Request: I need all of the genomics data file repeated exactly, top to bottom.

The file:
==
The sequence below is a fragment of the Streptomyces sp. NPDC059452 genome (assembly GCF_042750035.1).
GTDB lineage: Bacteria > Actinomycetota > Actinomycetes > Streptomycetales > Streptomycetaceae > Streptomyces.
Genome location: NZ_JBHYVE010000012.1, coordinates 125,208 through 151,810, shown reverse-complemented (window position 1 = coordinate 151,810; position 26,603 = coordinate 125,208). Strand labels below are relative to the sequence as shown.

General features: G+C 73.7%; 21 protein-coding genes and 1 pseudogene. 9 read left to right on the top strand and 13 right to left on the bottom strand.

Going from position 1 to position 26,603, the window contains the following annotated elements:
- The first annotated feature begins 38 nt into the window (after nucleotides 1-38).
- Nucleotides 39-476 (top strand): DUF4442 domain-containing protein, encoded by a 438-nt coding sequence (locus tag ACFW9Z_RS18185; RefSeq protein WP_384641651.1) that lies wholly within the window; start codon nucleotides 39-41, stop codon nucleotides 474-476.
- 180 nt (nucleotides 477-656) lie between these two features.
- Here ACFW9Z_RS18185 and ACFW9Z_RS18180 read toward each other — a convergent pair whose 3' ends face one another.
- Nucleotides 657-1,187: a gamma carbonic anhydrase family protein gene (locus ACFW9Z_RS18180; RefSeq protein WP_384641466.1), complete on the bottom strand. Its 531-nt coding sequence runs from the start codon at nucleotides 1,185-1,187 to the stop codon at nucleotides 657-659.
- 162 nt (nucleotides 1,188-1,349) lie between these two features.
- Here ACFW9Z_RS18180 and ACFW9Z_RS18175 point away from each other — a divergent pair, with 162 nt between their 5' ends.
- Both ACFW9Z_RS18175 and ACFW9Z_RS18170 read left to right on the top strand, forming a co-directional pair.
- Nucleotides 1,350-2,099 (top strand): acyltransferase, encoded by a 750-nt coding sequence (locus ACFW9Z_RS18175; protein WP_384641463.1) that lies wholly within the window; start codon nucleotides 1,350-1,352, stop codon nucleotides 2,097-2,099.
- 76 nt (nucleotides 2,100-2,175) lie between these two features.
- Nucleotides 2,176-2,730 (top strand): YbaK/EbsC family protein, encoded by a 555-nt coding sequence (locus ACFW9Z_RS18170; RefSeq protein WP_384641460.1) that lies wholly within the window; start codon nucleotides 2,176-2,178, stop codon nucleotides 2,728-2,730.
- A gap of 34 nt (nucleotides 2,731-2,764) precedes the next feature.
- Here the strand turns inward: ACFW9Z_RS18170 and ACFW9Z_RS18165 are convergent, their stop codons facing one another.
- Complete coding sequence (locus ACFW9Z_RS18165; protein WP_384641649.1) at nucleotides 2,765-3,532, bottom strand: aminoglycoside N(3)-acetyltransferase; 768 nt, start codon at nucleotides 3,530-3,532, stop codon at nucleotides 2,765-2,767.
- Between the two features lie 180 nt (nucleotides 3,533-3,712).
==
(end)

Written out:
The sequence below is a fragment of the Streptomyces sp. NPDC059452 genome (assembly GCF_042750035.1).
GTDB lineage: Bacteria > Actinomycetota > Actinomycetes > Streptomycetales > Streptomycetaceae > Streptomyces.
Genome location: NZ_JBHYVE010000012.1, coordinates 125,208 through 151,810, shown reverse-complemented (window position 1 = coordinate 151,810; position 26,603 = coordinate 125,208). Strand labels below are relative to the sequence as shown.

General features: G+C 73.7%; 21 protein-coding genes and 1 pseudogene. 9 read left to right on the top strand and 13 right to left on the bottom strand.

Going from position 1 to position 26,603, the window contains the following annotated elements:
- The first annotated feature begins 38 nt into the window (after nucleotides 1-38).
- Nucleotides 39-476 (top strand): DUF4442 domain-containing protein, encoded by a 438-nt coding sequence (locus tag ACFW9Z_RS18185; RefSeq protein WP_384641651.1) that lies wholly within the window; start codon nucleotides 39-41, stop codon nucleotides 474-476.
- 180 nt (nucleotides 477-656) lie between these two features.
- Here ACFW9Z_RS18185 and ACFW9Z_RS18180 read toward each other — a convergent pair whose 3' ends face one another.
- Nucleotides 657-1,187: a gamma carbonic anhydrase family protein gene (locus ACFW9Z_RS18180; RefSeq protein WP_384641466.1), complete on the bottom strand. Its 531-nt coding sequence runs from the start codon at nucleotides 1,185-1,187 to the stop codon at nucleotides 657-659.
- 162 nt (nucleotides 1,188-1,349) lie between these two features.
- Here ACFW9Z_RS18180 and ACFW9Z_RS18175 point away from each other — a divergent pair, with 162 nt between their 5' ends.
- Both ACFW9Z_RS18175 and ACFW9Z_RS18170 read left to right on the top strand, forming a co-directional pair.
- Nucleotides 1,350-2,099 (top strand): acyltransferase, encoded by a 750-nt coding sequence (locus ACFW9Z_RS18175; protein WP_384641463.1) that lies wholly within the window; start codon nucleotides 1,350-1,352, stop codon nucleotides 2,097-2,099.
- 76 nt (nucleotides 2,100-2,175) lie between these two features.
- Nucleotides 2,176-2,730 (top strand): YbaK/EbsC family protein, encoded by a 555-nt coding sequence (locus ACFW9Z_RS18170; RefSeq protein WP_384641460.1) that lies wholly within the window; start codon nucleotides 2,176-2,178, stop codon nucleotides 2,728-2,730.
- A gap of 34 nt (nucleotides 2,731-2,764) precedes the next feature.
- Here the strand turns inward: ACFW9Z_RS18170 and ACFW9Z_RS18165 are convergent, their stop codons facing one another.
- Complete coding sequence (locus ACFW9Z_RS18165; protein WP_384641649.1) at nucleotides 2,765-3,532, bottom strand: aminoglycoside N(3)-acetyltransferase; 768 nt, start codon at nucleotides 3,530-3,532, stop codon at nucleotides 2,765-2,767.
- Between the two features lie 180 nt (nucleotides 3,533-3,712).